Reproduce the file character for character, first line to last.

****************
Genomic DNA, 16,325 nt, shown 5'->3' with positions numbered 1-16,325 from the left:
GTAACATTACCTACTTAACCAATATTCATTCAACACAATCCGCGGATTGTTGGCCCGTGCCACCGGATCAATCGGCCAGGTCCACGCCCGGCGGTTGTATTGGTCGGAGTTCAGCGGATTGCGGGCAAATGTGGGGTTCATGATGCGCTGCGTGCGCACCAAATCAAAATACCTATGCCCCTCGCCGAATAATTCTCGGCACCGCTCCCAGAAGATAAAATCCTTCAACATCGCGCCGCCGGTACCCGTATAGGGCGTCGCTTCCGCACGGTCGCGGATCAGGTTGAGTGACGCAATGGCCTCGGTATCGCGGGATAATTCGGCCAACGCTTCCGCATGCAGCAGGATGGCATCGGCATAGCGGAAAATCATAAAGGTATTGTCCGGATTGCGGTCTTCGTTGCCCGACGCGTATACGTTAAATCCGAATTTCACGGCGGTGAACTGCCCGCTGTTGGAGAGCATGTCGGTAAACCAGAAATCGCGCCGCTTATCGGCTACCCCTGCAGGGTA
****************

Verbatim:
Genomic DNA, 16,325 nt, shown 5'->3' with positions numbered 1-16,325 from the left:
GTAACATTACCTACTTAACCAATATTCATTCAACACAATCCGCGGATTGTTGGCCCGTGCCACCGGATCAATCGGCCAGGTCCACGCCCGGCGGTTGTATTGGTCGGAGTTCAGCGGATTGCGGGCAAATGTGGGGTTCATGATGCGCTGCGTGCGCACCAAATCAAAATACCTATGCCCCTCGCCGAATAATTCTCGGCACCGCTCCCAGAAGATAAAATCCTTCAACATCGCGCCGCCGGTACCCGTATAGGGCGTCGCTTCCGCACGGTCGCGGATCAGGTTGAGTGACGCAATGGCCTCGGTATCGCGGGATAATTCGGCCAACGCTTCCGCATGCAGCAGGATGGCATCGGCATAGCGGAAAATCATAAAGGTATTGTCCGGATTGCGGTCTTCGTTGCCCGACGCGTATACGTTAAATCCGAATTTCACGGCGGTGAACTGCCCGCTGTTGGAGAGCATGTCGGTAAACCAGAAATCGCGCCGCTTATCGGCTACCCCTGCAGGGTA